The Edinburgh study found pet food (not pets) was responsible for more climate pollution than 147 nations, or slightly fewer than the 174 nations I estimated last week. They ranked pet food as the 60th highest emitting country. I ranked total pet impact as the 14th, but that is because pet food is not the only climate impact of pets. Pet food, according to the Edinburgh group, emits 1.1–2.9 percent of agricultural emissions rather than the 1/3 claimed by Okin. But one really should factor in land-use, 41–58 Mha (158–224,000 sq mi, an area ranging in size from Paraguay to Kenya), the loss of soil carbon from deforestation, and the “opportunity cost” of reforestation, as Rao did, because that is the part most akin to fossil fuels in altering atmospheric chemistry in a lasting way.
|Ref: Alexander et al 2020; World in Data|
Soils in croplands store on average 110 tons of carbon per hectare, and in pastures store 160 tons. Forest soils can store ten times that much. For every one percent of soil carbon lost, a hectare gives up 400 to 585 tons of CO2 to the atmosphere. If the 41 to 58 Mha devoted to animal farming gives up 1 percent carbon from its soil, it sends 16,400 (1 x 400 x 41m) MtCO2e (16.4 Gt) to the atmosphere. If, over decades to centuries, it gives up 7 percent, which is common, 237,500 (7 x 585 x 58m) MtCO2e (238 Gt) goes to the atmosphere. These soil carbon losses slowly accrue after the initial damage is done, for instance, from burning rainforests in Brazil to raise beef, or putting palm oil plantations into Borneo, orangutans be damned.
Pet food is also associated with 5–11 cu. km freshwater use, but converting that to CO2 equivalent is more difficult to estimate so I will set that aside.
Rao reviewed the history of livestock emissions studies, beginning with Alan Calverd publishing that livestock breathing alone in 2005 produced 8.8 GtCO2e or 21% of total agricultural climate impact, and ending with a 2013 flawed but revealing UN FAO study funded by the International Meat Secretariat and the International Dairy Federation giving lifecycle emissions from the livestock sector of 7.1 GtCO2e/y or 14.5% of global agriculture. Goodland and Anhang published a WorldWatch report in 2009 calculating lifecycle emissions of the livestock sector to be 32.6 GtCO2e; 21.1 Gt in actual emissions and 11.5 from avoided carbon sequestration.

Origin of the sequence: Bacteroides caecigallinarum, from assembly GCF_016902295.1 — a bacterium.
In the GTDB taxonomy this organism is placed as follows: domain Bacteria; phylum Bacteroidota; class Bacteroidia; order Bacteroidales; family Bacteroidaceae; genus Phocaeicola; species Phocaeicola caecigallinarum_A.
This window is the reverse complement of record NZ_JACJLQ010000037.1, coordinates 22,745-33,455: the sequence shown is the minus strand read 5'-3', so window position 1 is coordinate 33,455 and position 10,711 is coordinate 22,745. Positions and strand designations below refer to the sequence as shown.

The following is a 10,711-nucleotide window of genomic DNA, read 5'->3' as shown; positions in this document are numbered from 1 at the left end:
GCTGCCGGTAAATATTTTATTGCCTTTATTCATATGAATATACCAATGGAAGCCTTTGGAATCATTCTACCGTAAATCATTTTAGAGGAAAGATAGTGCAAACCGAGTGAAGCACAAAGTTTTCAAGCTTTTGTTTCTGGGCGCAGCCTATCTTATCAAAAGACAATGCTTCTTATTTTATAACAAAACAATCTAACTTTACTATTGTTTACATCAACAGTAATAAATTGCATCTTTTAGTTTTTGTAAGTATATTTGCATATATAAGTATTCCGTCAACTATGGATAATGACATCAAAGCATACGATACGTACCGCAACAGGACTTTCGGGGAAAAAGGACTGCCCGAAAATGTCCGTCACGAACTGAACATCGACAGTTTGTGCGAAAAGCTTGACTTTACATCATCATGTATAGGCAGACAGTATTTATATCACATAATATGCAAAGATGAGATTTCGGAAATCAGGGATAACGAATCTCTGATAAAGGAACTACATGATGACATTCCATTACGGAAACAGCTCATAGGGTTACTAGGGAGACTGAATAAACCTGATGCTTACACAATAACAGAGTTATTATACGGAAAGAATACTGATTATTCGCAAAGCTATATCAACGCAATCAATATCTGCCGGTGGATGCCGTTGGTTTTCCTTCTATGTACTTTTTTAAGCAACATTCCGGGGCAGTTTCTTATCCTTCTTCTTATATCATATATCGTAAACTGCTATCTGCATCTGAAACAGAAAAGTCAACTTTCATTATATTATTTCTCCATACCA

The FAO number became the standard reference used by IPCC and often quoted, but it is like feeling the elephant’s trunk and thinking that must be what an elephant is, very snake-like. Rao compared it to relying on Philip Morris for the cancer healing benefits of smoking.
Rao’s paper breaks apart many historical assumptions that have been proven wrong and proposed a number for “true lifecycle emissions of animal agriculture” — 55.6 GtCO2e. Rao’s study concludes that the annual methane emissions from animal agriculture alone cause more incremental global warming than the annual CO2 emissions from all fossil fuel sources combined. Based on his numbers, pets rank first on the chart of national emissions of CO2. Alexander et al’s numbers would rank them 36th, nonetheless still ahead of 170 countries.
Contrasting those two estimates we have another middle-of-the-range consensus estimate in the August 2019 IPCC Special Report on Climate Change, Desertification, Land Degradation, Sustainable Land Management, Food Security, and Greenhouse gas fluxes in Terrestrial Ecosystems, which reported:
Agriculture, Forestry and Other Land Use (AFOLU) activities accounted for around 13% of CO2, 44% of methane (CH4), and 82% of nitrous oxide (N2O) emissions from human activities globally during 2007–2016, representing 23% (12.0 +/- 3.0 GtCO2e/y) of total net anthropogenic emissions of GHGs (medium confidence). The natural response of land to human-induced environmental change caused a net sink of around 11.2 GtCO2/y during 2007–2016 (equivalent to 29% of total CO2 emissions) (medium confidence); the persistence of the sink is uncertain due to climate change (high confidence). If emissions associated with pre- and post-production activities in the global food system are included, the emissions are estimated to be 21–37% of total net anthropogenic GHG emissions (medium confidence).
If we discard Rao and adopt IPCC as the gold standard, then the pet CO2 paw print, at 33 percent of 12 GtCO2/y, would be 4 GtCO2/y which elevates pets to third place position on the list of carbon emitting countries, between India and the United States. But that won’t hold, because IPCC included forestry and other land use practices that have nothing to do with pets, or the one third of animal agriculture attributed to them. If the CO2 footprint is only 2.9%, as the Edinburgh group said, that’s 348 MtCO2/y, 16th place among nations, between Turkey and South Africa.
In a recent Clubhouse interview with Rao, Dan Miller, Managing Director of The Roda Group, a venture capital group focused on clean technology, asked the scientist whether it was really fair to compare animal emissions to fossil fuels because whatever carbon a cow breathes in or eats is just part of the labile carbon cycle and will go around no matter what. I confess that is an issue I had not previously given much thought to.